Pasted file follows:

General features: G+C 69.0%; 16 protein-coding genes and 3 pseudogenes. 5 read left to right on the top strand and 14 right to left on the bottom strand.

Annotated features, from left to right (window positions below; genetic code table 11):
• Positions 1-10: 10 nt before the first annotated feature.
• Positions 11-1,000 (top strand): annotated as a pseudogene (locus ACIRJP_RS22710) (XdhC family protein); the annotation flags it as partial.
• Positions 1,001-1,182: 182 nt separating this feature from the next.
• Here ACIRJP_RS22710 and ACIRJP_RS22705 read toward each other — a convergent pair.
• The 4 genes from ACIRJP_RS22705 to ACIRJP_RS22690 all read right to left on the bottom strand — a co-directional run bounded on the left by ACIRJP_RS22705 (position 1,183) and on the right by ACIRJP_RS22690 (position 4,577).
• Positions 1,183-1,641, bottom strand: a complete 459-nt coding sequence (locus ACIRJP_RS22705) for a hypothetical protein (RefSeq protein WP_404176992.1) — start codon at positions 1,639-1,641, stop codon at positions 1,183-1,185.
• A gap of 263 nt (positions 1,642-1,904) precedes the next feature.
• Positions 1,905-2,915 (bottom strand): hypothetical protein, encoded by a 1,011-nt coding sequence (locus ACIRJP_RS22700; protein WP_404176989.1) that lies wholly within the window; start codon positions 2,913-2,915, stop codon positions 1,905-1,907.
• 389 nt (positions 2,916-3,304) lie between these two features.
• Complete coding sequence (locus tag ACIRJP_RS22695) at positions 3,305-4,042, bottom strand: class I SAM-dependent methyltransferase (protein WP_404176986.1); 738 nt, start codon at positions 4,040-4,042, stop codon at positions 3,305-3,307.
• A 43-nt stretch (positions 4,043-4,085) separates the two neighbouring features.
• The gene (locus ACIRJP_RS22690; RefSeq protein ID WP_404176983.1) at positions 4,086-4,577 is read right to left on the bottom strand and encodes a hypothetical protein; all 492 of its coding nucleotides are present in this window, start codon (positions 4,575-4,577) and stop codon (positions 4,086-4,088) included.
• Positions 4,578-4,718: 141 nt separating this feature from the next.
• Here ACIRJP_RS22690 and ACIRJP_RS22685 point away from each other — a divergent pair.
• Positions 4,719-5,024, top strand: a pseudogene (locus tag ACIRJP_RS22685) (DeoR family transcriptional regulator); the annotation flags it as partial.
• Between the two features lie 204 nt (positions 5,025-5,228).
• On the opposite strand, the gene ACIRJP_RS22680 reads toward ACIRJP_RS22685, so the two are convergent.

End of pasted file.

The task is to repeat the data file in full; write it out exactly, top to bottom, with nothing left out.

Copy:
General features: G+C 69.0%; 16 protein-coding genes and 3 pseudogenes. 5 read left to right on the top strand and 14 right to left on the bottom strand.

Annotated features, from left to right (window positions below; genetic code table 11):
• Positions 1-10: 10 nt before the first annotated feature.
• Positions 11-1,000 (top strand): annotated as a pseudogene (locus ACIRJP_RS22710) (XdhC family protein); the annotation flags it as partial.
• Positions 1,001-1,182: 182 nt separating this feature from the next.
• Here ACIRJP_RS22710 and ACIRJP_RS22705 read toward each other — a convergent pair.
• The 4 genes from ACIRJP_RS22705 to ACIRJP_RS22690 all read right to left on the bottom strand — a co-directional run bounded on the left by ACIRJP_RS22705 (position 1,183) and on the right by ACIRJP_RS22690 (position 4,577).
• Positions 1,183-1,641, bottom strand: a complete 459-nt coding sequence (locus ACIRJP_RS22705) for a hypothetical protein (RefSeq protein WP_404176992.1) — start codon at positions 1,639-1,641, stop codon at positions 1,183-1,185.
• A gap of 263 nt (positions 1,642-1,904) precedes the next feature.
• Positions 1,905-2,915 (bottom strand): hypothetical protein, encoded by a 1,011-nt coding sequence (locus ACIRJP_RS22700; protein WP_404176989.1) that lies wholly within the window; start codon positions 2,913-2,915, stop codon positions 1,905-1,907.
• 389 nt (positions 2,916-3,304) lie between these two features.
• Complete coding sequence (locus tag ACIRJP_RS22695) at positions 3,305-4,042, bottom strand: class I SAM-dependent methyltransferase (protein WP_404176986.1); 738 nt, start codon at positions 4,040-4,042, stop codon at positions 3,305-3,307.
• A 43-nt stretch (positions 4,043-4,085) separates the two neighbouring features.
• The gene (locus ACIRJP_RS22690; RefSeq protein ID WP_404176983.1) at positions 4,086-4,577 is read right to left on the bottom strand and encodes a hypothetical protein; all 492 of its coding nucleotides are present in this window, start codon (positions 4,575-4,577) and stop codon (positions 4,086-4,088) included.
• Positions 4,578-4,718: 141 nt separating this feature from the next.
• Here ACIRJP_RS22690 and ACIRJP_RS22685 point away from each other — a divergent pair.
• Positions 4,719-5,024, top strand: a pseudogene (locus tag ACIRJP_RS22685) (DeoR family transcriptional regulator); the annotation flags it as partial.
• Between the two features lie 204 nt (positions 5,025-5,228).
• On the opposite strand, the gene ACIRJP_RS22680 reads toward ACIRJP_RS22685, so the two are convergent.